A group of Sasaki landscape architects and urban planners co-edited and contributed essays to a new book “From the South: Global Perspectives on Landscape and Territory”
The State of Indiana—known for its agriculture and auto racing—is not necessarily celebrated for its architectural legacy.
However, that may change with the release of the upcoming book American Residential Architecture: Photographs of the Evolution of Indiana Houses. Sasaki principal, landscape architect, and renowned landscape photographer Alan Ward, and internationally known architectural photographer and Professor Emeritus Craig Kuhner, collaborated over the course of the 1970’s capturing the incredibly diverse eras of architecture built in Indiana from 1800 to 1975 and have compiled their works for publication.
Both Ward and Kuhner were teaching in architecture at Ball State University in Muncie, Indiana in the 1970’s and photographed houses over a six-year period, from 1972-1978, at the prompting of Charles M. Sappenfield FAIA, then Dean of the School of Architecture at Ball State, who saw value in documenting architecturally significant houses across the state.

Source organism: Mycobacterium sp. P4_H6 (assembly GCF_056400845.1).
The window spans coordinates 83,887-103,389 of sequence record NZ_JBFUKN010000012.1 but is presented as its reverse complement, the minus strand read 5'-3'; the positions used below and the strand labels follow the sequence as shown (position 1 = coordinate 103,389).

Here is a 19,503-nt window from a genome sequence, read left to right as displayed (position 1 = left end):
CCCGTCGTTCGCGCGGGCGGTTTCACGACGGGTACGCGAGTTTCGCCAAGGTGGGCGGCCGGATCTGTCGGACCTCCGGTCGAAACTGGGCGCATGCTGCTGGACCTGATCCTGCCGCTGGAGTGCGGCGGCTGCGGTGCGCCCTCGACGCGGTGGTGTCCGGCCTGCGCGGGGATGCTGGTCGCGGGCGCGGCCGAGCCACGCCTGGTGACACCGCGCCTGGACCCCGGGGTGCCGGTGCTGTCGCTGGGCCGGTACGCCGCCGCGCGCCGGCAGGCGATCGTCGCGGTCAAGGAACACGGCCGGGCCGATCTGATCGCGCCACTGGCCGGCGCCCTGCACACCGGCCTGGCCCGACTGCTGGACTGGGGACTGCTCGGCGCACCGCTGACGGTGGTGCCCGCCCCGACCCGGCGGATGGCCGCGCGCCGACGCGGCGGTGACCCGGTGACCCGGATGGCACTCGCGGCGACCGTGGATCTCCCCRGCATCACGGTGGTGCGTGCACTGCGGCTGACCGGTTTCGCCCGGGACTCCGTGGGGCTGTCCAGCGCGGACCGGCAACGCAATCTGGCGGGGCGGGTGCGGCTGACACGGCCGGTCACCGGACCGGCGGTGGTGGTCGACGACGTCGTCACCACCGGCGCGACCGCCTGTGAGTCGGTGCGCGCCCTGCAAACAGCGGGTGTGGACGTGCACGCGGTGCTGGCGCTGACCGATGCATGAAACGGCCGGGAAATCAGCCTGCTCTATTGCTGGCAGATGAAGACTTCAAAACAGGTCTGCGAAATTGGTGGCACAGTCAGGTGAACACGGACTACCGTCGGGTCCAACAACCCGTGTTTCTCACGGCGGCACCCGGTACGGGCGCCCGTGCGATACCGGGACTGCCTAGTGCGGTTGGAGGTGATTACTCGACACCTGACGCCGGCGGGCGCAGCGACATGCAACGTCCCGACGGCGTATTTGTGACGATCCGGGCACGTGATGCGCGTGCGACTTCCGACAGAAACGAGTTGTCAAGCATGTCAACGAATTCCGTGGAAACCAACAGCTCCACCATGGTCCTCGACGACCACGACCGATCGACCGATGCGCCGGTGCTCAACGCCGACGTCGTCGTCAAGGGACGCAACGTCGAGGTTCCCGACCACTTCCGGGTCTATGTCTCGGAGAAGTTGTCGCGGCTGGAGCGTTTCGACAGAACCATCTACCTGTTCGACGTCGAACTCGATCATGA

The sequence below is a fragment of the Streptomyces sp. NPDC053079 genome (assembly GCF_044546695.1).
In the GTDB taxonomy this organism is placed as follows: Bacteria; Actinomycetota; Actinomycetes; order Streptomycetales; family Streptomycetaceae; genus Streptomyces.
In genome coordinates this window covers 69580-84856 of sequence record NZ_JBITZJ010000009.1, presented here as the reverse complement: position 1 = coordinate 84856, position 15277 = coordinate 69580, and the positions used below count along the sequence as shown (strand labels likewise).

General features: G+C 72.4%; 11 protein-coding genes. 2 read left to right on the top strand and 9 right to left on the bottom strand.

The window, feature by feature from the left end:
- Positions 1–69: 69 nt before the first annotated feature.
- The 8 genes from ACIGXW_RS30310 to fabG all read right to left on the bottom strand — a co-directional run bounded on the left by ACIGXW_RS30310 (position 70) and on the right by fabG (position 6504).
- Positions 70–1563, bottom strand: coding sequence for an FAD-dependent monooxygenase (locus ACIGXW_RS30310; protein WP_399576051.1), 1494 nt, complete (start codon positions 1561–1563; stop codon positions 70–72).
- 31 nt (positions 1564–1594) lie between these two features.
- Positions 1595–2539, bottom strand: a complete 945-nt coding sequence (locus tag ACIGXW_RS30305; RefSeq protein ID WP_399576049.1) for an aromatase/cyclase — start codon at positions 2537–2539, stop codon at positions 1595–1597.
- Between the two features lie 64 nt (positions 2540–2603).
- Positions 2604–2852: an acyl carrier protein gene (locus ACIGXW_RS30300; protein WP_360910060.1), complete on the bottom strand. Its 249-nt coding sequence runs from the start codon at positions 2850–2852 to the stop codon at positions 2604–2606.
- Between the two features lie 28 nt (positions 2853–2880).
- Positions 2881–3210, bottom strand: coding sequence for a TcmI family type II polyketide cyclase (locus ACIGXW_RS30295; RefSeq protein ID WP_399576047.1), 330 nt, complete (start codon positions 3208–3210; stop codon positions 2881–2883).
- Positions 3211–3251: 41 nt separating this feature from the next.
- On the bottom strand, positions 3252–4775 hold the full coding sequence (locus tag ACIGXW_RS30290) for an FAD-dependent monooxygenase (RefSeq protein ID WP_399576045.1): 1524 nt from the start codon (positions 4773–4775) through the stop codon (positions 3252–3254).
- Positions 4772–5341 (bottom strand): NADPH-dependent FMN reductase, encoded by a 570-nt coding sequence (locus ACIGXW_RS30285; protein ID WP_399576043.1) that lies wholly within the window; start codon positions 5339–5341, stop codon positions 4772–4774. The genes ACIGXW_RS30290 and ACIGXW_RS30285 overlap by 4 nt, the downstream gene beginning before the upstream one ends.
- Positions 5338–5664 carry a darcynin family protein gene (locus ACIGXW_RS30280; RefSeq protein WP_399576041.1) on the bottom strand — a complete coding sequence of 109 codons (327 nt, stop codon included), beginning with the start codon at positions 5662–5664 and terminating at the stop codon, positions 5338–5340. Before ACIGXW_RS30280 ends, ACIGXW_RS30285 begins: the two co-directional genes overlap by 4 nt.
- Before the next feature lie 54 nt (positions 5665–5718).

“This was my first venture into serious architectural photography; and I learned so much from Craig Kuhner, as well as intuitively, about photography—principles that have stayed with me for decades,” says Ward.
“Photographing these houses developed my eye for architectural photography and my expertise working with a 4×5 view camera with a very limited number of film holders which required carefully choosing each view—and adding some light when needed—although our lighting equipment was very primitive.” adds Kuhner.
The new publication, available this fall, highlights numerous residential architectural styles of Indiana that span almost 200 years—from Federal to Gothic Revival, Romanesque to Prairie Style and Art Deco to Late Modern—celebrating each period’s distinctive architectural massing and design features, as well as interiors. Ward and Kuhner capture the essence of Indiana homes in incredible detail through black and white photography using large-format view cameras. The original negatives from the 1970’s were scanned and processed digitally. The results transport the viewer to the site, and set the buildings within timeless surrounding landscapes.
The book will be released worldwide in October 2018, by Oscar Riera Ojeda Publishers.